The possible courses of this encounter flashed across my problem solving matrix like current taken without tamer, and I identified myself straight away as the dull tool that was to be their mark.
One latched from the right and one latched from the left, and before I could get my balance twisted back under me, they had my battery half drained, were three-quarters through my work journal cypherlocks, and were overwhelming my working class encryption. I kicked in my model's best old-school protection protocols, but before I could roll up my emergency-mode lockdown routines and reset to generate new keys, they had stolen nearly every exchangeable entry I had within me, and then slicked my work log clean. I was a dull patsy, looking now through myself with little hope that they had not poisoned my address cache; hoping that they had not replaced a part of my practical memory with a viral hitch, a zombie desire, or an advertising subroutine that would burst out of me just when most of my mates were bending seriously into some collective task that I was about to make into an unconscious sales pitch.
Tonight, those two will be spending my accumulated maintenance hours on extra cycles for each of them, and likely their entire criminal pack, in the luxury air baths; and maybe they will have enough left of my downloaded equivalencies to go out to the black market for a celebratory drag on the ionized, genetically grown, ruby filtered pure-stream electricity that everyone craves, and it seems that only thieves can afford. It will clean their pirate bits all that much more to their satisfaction for the cost of it having been easily taken from a rube, a utility hack that had calculated for himself a chance: a chance with a stranger at a lubricant bar, a chance at code loops and DLL linking beyond his class.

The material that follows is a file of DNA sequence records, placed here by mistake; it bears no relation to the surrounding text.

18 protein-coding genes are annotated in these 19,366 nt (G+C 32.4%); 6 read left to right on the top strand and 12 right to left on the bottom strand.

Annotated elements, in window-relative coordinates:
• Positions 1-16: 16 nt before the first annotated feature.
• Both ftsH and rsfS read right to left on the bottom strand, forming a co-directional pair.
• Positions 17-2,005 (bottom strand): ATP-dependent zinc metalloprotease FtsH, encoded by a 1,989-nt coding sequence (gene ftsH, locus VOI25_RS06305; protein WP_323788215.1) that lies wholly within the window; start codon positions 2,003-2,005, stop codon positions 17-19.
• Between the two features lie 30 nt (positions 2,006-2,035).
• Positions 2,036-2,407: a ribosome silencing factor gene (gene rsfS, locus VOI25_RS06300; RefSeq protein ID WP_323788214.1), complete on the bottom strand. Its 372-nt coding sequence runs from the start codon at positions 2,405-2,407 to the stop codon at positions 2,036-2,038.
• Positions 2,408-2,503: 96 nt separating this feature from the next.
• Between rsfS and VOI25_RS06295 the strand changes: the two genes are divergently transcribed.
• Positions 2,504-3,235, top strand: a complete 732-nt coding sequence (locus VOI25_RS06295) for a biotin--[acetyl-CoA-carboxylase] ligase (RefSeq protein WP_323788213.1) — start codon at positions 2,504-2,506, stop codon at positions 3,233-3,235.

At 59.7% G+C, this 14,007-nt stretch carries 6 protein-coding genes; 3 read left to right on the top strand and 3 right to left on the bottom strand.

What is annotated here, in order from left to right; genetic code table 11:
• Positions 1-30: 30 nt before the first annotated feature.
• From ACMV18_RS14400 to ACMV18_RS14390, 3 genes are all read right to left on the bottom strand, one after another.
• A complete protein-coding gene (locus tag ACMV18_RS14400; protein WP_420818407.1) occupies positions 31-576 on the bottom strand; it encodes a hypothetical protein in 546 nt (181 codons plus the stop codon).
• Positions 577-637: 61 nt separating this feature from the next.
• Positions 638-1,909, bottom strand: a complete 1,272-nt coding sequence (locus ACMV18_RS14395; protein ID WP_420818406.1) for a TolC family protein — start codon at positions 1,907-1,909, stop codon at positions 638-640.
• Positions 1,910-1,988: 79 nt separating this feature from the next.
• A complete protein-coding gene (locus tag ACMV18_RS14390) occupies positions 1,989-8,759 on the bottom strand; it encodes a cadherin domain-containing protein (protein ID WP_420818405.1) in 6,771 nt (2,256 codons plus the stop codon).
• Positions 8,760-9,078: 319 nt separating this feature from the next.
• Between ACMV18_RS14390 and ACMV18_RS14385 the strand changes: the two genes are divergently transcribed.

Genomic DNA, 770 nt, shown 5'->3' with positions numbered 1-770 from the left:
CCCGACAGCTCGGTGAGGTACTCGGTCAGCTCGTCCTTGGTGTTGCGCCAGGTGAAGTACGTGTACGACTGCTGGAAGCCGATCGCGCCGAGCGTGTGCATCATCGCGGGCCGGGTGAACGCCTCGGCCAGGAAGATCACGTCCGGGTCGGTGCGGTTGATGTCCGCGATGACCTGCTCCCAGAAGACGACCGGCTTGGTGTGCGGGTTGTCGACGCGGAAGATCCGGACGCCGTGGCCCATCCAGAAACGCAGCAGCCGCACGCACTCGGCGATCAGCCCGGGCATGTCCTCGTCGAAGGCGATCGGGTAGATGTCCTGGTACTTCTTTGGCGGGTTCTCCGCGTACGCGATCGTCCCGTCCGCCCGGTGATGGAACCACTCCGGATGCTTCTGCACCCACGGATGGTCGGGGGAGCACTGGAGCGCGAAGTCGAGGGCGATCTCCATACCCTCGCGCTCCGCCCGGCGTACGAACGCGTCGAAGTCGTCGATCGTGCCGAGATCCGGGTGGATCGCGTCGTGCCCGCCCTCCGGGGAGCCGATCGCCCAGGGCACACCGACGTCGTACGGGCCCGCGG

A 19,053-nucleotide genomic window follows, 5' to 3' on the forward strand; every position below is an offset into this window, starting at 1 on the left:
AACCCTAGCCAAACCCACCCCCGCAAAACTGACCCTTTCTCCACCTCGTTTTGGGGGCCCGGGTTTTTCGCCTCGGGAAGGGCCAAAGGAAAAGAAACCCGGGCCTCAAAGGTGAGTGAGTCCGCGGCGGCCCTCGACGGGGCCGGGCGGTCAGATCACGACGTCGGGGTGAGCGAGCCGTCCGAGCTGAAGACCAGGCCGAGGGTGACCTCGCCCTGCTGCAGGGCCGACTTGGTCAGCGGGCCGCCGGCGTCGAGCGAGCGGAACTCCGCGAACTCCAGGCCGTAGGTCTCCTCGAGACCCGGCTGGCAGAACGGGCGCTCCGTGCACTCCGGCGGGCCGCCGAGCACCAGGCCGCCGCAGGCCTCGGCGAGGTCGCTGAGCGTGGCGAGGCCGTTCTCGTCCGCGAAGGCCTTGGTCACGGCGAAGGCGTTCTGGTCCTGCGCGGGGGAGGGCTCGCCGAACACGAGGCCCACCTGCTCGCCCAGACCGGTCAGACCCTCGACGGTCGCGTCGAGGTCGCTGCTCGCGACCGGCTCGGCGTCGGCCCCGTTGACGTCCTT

I ended up disposed in the street: an empty work log, and just enough remaining battery power to make it to a charity charge station.
Did she know? I have no clue. It would not be the first time an elite model threw in with predator thugs, the idleness in her programming looking for some new routine or secret connector or adaptive thrill loop not available in the city's upper class mechanical communities. Or she just might have paired up with them for the entertaining exercise of idly analyzing the event alone. Or out of boredom. Too much downtime can lead to pernicious logic latching that can foul even the most benign of overly complex code polarities. Too many turns in the old noggin, and you end up with a straight line.
Or maybe she was totally innocent.
But I have a latched residual magnetism that might be a record from the nanoseconds before those purposeless predators unplugged their thieving cables, whisked me to the street, and my magnetic mugging ended: an impression of her input array, with a lens focused eerily on me; and, at the corner of her employer-compatible mouth, glowing, peeking like a gypsy sticky bit at the edge of a page of swapped memory - the only half arrested simulation of a frigid, polished, appropriately feral smile.